June of 2004 was a miserable month. Don was laid up after a ladder kicked out from under him, bursting his L1 vertebrae and breaking a bone in his wrist. On the advice of a friend who was a surgeon, he was opting against surgery and instead wanted to give his back a chance to heal on its own. He was resting in bed (which was in the garage) in a turtle shell, trying not to move too much. The neurologist wanted to do surgery and warned that paralysis could happen without it. We both felt that healing on its own was the best option, but it was a scary option.
To make matters worse, our lender was threatening foreclosure. Don was our builder/contractor and now he was out of the picture. I had started my new real estate career earlier in the year which incensed our loan officer. She wanted me to stick it out at my previous job, not understanding that my position was going away and I would have been laid off if I hadn’t of quit first. When we started this project we owned our 8-1/2 acres and the garage/apartment free and clear. We had over $130,000 in assets that the bank was holding and they were threatening to take it all. The loan officer felt it was better to ruin us rather than risk any repercussions with her job.
Then there was the house. The windows had just been delivered and needed installed. We also needed the roof shingled and a few things done to shore up the house and completely dry it in. We were hoping that Don could recover and continue on but honestly, we didn’t know how things would turn out.
Also, keep in mind that I was only six months into a new real estate career. That in itself is stressful. Our life was a mess. I spent plenty of time in our shell of a house, trying to think of only the coming weeks and what needed to be done. I cleaned up the job site and hung Don’s tool belt on a nail. A sparrow found it and thought it was the perfect place to build a nest and raise her young. I let her have it. We had a long way to go before Don could use it again.
My favorite saying is “don’t be afraid to go out on a limb because that’s where the best fruit is.” Dons favorite saying is “careful thought enhances luck”. Many times Don and I have been willing to put ourselves out on a limb but it was also done with plenty of careful thought. That thought always involves the advice of friends who have provided us with valuable input through the years. One friend that I called was a lender, Kay Taffer who I had started working with. Kay and I spent a lot of time going over our situation and she pulled out a miracle. She got my loan refinanced with a new lender. Another friend who came to our aid was Larry Ohl, who Don had worked with when we had first moved to Asheville. Larry spent several days helping me install the windows. My fellow real estate agents helped track down a roofer. Soon we were dried in.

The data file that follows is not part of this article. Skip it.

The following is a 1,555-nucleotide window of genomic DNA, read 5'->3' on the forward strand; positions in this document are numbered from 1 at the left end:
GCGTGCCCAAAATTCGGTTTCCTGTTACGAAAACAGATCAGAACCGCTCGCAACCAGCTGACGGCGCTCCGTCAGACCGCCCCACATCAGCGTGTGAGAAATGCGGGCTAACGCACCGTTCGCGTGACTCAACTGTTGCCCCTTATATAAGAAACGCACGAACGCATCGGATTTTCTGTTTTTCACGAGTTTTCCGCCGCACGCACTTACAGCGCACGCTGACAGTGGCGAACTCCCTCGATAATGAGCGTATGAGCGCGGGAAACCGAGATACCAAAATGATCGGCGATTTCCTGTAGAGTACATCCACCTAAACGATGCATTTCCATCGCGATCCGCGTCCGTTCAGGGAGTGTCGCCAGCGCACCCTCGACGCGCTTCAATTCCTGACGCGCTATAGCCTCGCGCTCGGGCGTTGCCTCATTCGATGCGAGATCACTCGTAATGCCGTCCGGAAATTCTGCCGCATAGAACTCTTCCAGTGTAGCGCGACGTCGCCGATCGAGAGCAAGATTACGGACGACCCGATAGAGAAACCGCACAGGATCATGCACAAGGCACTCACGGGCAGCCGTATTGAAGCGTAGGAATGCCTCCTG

The neurologist had told Don to expect three months in the turtle shell. At the end of the three months, Don called our laborer and put him to work decking the front porch, with his instruction. Don was feeling much better, his back appeared to be healing and the sparrow had left her nest in his tool belt. It was time to start working again. About that time he received a phone call from the neurologist who asked him what he was doing. He happily replied, “I’m working on my house!” The neurologist was not thrilled with that answer and proceeded to tell Don all the many ways that his spine could still collapse, leaving him paralyzed for life. When I arrived home that day I found Don lying in bed, feeling completely dejected. I reminded him that most likely it was the doctors CYA talk, take it with a grain of salt. It turned out to be the last conversation that he had with his neurologist who pretty much washed his hands of him.
Don eventually went to physical therapy on the advice of his family doctor but his real physical therapy was working on our house. He started laying nearly 3,000 feet of oak hardwood floors while still in the turtle shell. The neurologist had said 3 months and since he was no longer communicating with us, we felt that 4 months was a safer bet. Don started by laying a few boards, then going to our bedroom in the garage and resting his back for a half hour. Then a few more boards and another rest. The boards eventually grew into a bundle a day then several bundles a day. He made hash marks on the kitchen wall to track his progress. By the end, he had worked himself out of the turtle shell and was back to work, albeit cautiously. Our new loan was in place. we were ready to move forward once again!